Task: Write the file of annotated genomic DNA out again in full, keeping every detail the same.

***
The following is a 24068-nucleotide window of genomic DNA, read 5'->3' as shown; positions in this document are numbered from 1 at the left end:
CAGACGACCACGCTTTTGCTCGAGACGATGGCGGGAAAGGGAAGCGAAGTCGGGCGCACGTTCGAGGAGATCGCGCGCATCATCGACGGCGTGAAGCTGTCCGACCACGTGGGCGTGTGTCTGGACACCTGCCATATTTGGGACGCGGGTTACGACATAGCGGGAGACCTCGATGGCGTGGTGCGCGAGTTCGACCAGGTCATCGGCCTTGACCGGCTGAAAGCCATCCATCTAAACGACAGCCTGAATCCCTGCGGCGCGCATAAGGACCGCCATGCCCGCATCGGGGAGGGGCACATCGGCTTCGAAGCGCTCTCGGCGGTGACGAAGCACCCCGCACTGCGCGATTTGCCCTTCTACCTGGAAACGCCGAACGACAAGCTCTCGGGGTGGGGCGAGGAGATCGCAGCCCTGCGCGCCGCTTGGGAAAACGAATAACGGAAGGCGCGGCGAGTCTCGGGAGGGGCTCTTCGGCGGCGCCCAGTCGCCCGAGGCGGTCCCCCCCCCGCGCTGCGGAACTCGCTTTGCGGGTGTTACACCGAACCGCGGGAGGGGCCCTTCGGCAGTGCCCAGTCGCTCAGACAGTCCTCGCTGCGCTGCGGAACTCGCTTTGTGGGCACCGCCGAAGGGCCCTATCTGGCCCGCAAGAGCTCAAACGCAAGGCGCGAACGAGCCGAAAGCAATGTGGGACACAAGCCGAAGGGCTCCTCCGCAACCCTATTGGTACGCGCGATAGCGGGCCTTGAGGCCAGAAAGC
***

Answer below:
The following is a 24068-nucleotide window of genomic DNA, read 5'->3' as shown; positions in this document are numbered from 1 at the left end:
CAGACGACCACGCTTTTGCTCGAGACGATGGCGGGAAAGGGAAGCGAAGTCGGGCGCACGTTCGAGGAGATCGCGCGCATCATCGACGGCGTGAAGCTGTCCGACCACGTGGGCGTGTGTCTGGACACCTGCCATATTTGGGACGCGGGTTACGACATAGCGGGAGACCTCGATGGCGTGGTGCGCGAGTTCGACCAGGTCATCGGCCTTGACCGGCTGAAAGCCATCCATCTAAACGACAGCCTGAATCCCTGCGGCGCGCATAAGGACCGCCATGCCCGCATCGGGGAGGGGCACATCGGCTTCGAAGCGCTCTCGGCGGTGACGAAGCACCCCGCACTGCGCGATTTGCCCTTCTACCTGGAAACGCCGAACGACAAGCTCTCGGGGTGGGGCGAGGAGATCGCAGCCCTGCGCGCCGCTTGGGAAAACGAATAACGGAAGGCGCGGCGAGTCTCGGGAGGGGCTCTTCGGCGGCGCCCAGTCGCCCGAGGCGGTCCCCCCCCCGCGCTGCGGAACTCGCTTTGCGGGTGTTACACCGAACCGCGGGAGGGGCCCTTCGGCAGTGCCCAGTCGCTCAGACAGTCCTCGCTGCGCTGCGGAACTCGCTTTGTGGGCACCGCCGAAGGGCCCTATCTGGCCCGCAAGAGCTCAAACGCAAGGCGCGAACGAGCCGAAAGCAATGTGGGACACAAGCCGAAGGGCTCCTCCGCAACCCTATTGGTACGCGCGATAGCGGGCCTTGAGGCCAGAAAGC